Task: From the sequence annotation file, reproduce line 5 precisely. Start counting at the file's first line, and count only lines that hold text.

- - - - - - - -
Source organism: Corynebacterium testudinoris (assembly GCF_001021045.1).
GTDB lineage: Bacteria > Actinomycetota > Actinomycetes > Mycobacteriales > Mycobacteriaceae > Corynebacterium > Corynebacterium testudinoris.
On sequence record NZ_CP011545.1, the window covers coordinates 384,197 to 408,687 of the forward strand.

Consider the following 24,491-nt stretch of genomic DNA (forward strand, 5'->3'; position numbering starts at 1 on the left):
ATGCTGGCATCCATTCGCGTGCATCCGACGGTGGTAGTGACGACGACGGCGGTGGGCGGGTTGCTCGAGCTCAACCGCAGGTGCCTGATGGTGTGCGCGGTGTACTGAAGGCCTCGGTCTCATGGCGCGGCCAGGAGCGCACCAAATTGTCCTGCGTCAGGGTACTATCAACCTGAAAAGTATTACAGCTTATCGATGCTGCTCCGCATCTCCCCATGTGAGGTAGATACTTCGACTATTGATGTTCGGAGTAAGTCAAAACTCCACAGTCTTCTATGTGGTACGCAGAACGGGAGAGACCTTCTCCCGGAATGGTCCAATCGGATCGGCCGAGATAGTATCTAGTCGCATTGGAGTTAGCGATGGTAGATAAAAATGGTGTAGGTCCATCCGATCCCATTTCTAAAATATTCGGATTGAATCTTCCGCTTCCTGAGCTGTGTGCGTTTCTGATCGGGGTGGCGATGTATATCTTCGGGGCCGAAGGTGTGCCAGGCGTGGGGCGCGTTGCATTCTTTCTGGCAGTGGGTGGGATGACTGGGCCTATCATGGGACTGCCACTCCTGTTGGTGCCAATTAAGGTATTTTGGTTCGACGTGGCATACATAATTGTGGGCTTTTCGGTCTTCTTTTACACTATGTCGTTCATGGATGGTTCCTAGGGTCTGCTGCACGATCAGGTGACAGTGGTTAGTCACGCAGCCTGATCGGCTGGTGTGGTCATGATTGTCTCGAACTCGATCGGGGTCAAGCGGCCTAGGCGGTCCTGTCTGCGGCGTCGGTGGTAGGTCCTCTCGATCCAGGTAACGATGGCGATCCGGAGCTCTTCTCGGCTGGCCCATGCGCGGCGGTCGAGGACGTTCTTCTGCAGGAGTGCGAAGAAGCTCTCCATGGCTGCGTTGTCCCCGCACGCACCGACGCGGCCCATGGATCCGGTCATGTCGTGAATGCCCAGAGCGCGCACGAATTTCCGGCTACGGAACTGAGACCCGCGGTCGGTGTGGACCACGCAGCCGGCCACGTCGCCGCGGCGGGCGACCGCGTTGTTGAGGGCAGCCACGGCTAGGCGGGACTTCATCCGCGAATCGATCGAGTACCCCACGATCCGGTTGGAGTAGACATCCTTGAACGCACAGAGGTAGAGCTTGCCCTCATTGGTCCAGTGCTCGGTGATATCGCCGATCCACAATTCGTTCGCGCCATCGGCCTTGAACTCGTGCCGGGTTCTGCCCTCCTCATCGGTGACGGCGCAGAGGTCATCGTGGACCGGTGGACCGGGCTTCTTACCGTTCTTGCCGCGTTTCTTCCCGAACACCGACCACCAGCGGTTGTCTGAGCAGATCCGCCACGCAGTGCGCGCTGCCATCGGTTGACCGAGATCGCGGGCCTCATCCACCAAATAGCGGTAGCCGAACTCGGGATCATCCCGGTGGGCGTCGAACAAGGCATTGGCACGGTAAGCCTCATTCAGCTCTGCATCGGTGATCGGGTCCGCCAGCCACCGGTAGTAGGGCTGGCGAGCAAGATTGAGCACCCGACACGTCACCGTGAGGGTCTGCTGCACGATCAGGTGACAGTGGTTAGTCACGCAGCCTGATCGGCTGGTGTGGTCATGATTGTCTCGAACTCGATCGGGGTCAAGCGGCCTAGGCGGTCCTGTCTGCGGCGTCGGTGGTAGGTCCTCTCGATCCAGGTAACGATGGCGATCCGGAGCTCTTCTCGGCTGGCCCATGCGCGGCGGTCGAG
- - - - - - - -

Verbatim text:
ATGCTGGCATCCATTCGCGTGCATCCGACGGTGGTAGTGACGACGACGGCGGTGGGCGGGTTGCTCGAGCTCAACCGCAGGTGCCTGATGGTGTGCGCGGTGTACTGAAGGCCTCGGTCTCATGGCGCGGCCAGGAGCGCACCAAATTGTCCTGCGTCAGGGTACTATCAACCTGAAAAGTATTACAGCTTATCGATGCTGCTCCGCATCTCCCCATGTGAGGTAGATACTTCGACTATTGATGTTCGGAGTAAGTCAAAACTCCACAGTCTTCTATGTGGTACGCAGAACGGGAGAGACCTTCTCCCGGAATGGTCCAATCGGATCGGCCGAGATAGTATCTAGTCGCATTGGAGTTAGCGATGGTAGATAAAAATGGTGTAGGTCCATCCGATCCCATTTCTAAAATATTCGGATTGAATCTTCCGCTTCCTGAGCTGTGTGCGTTTCTGATCGGGGTGGCGATGTATATCTTCGGGGCCGAAGGTGTGCCAGGCGTGGGGCGCGTTGCATTCTTTCTGGCAGTGGGTGGGATGACTGGGCCTATCATGGGACTGCCACTCCTGTTGGTGCCAATTAAGGTATTTTGGTTCGACGTGGCATACATAATTGTGGGCTTTTCGGTCTTCTTTTACACTATGTCGTTCATGGATGGTTCCTAGGGTCTGCTGCACGATCAGGTGACAGTGGTTAGTCACGCAGCCTGATCGGCTGGTGTGGTCATGATTGTCTCGAACTCGATCGGGGTCAAGCGGCCTAGGCGGTCCTGTCTGCGGCGTCGGTGGTAGGTCCTCTCGATCCAGGTAACGATGGCGATCCGGAGCTCTTCTCGGCTGGCCCATGCGCGGCGGTCGAGGACGTTCTTCTGCAGGAGTGCGAAGAAGCTCTCCATGGCTGCGTTGTCCCCGCACGCACCGACGCGGCCCATGGATCCGGTCATGTCGTGAATGCCCAGAGCGCGCACGAATTTCCGGCTACGGAACTGAGACCCGCGGTCGGTGTGGACCACGCAGCCGGCCACGTCGCCGCGGCGGGCGACCGCGTTGTTGAGGGCAGCCACGGCTAGGCGGGACTTCATCCGCGAATCGATCGAGTACCCCACGATCCGGTTGGAGTAGACATCCTTGAACGCACAGAGGTAGAGCTTGCCCTCATTGGTCCAGTGCTCGGTGATATCGCCGATCCACAATTCGTTCGCGCCATCGGCCTTGAACTCGTGCCGGGTTCTGCCCTCCTCATCGGTGACGGCGCAGAGGTCATCGTGGACCGGTGGACCGGGCTTCTTACCGTTCTTGCCGCGTTTCTTCCCGAACACCGACCACCAGCGGTTGTCTGAGCAGATCCGCCACGCAGTGCGCGCTGCCATCGGTTGACCGAGATCGCGGGCCTCATCCACCAAATAGCGGTAGCCGAACTCGGGATCATCCCGGTGGGCGTCGAACAAGGCATTGGCACGGTAAGCCTCATTCAGCTCTGCATCGGTGATCGGGTCCGCCAGCCACCGGTAGTAGGGCTGGCGAGCAAGATTGAGCACCCGACACGTCACCGTGAGGGTCTGCTGCACGATCAGGTGACAGTGGTTAGTCACGCAGCCTGATCGGCTGGTGTGGTCATGATTGTCTCGAACTCGATCGGGGTCAAGCGGCCTAGGCGGTCCTGTCTGCGGCGTCGGTGGTAGGTCCTCTCGATCCAGGTAACGATGGCGATCCGGAGCTCTTCTCGGCTGGCCCATGCGCGGCGGTCGAG